CHEER Embraces Sociocracy

July 7, 2020

CHEER became a sociocracy in 2019. “A sociocratic organization can be organized very
differently than a traditional organization,” notes CHEER’s Executive Director Bruce Baker. This blog post relies heavily on a recent sociocracy orientation that Baker gave to various members of the CHEER team (via Zoom). Italicized portions of the article are direct quotes from Baker.


The modern conceptualization of sociocracy originally comes from the Netherlands and the
word sociocracy dates back to the 19 th century. The purpose of it is to incorporate the broad
knowledge of a group and to reach optimal decisions. The more involved people are, the more
likely they are to support a particular project or initiative. Sociocracy also fosters transparency
and equality. The idea is for all team members to make a meaningful contribution and to
achieve shared goals.


During his presentation, Baker notes that CHEER adheres to specific standards for meetings:

  • Everyone has an opportunity to express themselves;

  • Everyone feels that what they expressed was heard; and

  • Everyone feels that their contributions will make a difference.

The bottom line is that sociocracy is an efficacious way to make decisions since it’s a structure
that ensures everyone is heard.


Baker notes that circles – the various, smaller groups that comprise a sociocracy – need a
meaningful purpose, including the following:

  • Vision: What would you like to see come about in the world;

  • Mission: How we fulfill the vision; and

  • Aim: The concrete and specific results our circle produces.

The idea is to gain consent from all circle participants. To be clear, that doesn’t mean that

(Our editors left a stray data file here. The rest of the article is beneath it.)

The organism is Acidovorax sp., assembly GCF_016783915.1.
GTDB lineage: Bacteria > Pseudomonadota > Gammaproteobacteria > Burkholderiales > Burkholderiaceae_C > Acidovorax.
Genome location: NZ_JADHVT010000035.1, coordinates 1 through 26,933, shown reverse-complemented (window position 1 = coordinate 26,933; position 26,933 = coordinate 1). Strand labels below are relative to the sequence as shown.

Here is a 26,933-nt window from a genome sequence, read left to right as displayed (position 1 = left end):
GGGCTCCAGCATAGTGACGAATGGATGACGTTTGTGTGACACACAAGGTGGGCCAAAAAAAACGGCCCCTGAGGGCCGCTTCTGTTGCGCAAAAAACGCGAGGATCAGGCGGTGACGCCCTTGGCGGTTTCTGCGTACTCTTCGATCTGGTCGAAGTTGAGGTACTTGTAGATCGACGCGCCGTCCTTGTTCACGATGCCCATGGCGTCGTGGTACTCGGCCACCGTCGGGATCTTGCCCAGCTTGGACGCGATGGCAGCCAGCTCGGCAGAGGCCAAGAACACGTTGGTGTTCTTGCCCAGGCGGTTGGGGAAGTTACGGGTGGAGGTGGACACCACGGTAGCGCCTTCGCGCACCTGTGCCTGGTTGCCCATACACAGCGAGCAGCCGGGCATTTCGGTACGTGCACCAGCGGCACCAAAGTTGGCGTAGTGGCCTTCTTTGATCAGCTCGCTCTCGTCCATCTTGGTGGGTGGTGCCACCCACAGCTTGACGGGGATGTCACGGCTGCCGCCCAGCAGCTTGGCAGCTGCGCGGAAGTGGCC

everyone always agrees with one another. Consent is not consensus. Rather, the idea is to
come up with “[a] strategy that everyone can live with.”


Circles help organizations reach better decisions because they ensure a range of people are
heard from. Outcomes are shared by circle participants.


CHEER is comprised of both foundational circles and project or program circles. Foundational
circles include governance, engagement, support, and information. Project or program circles
include health, housing and community development, empowerment and leadership
development, and youth development. At the center of CHEER’s organizational chart lies the
coordinating circle, which is essentially an all-staff meeting. There are two types of circle
meetings, policy meetings and operational meetings.

 

Sociocracy is a nuanced, thoughtful and, at times, challenging form of governance. Also referred to as “dynamic governance,” obtaining consent from all participants is paramount. As CHEER moves forward with this lively model, it will be interesting to see where things go from here.

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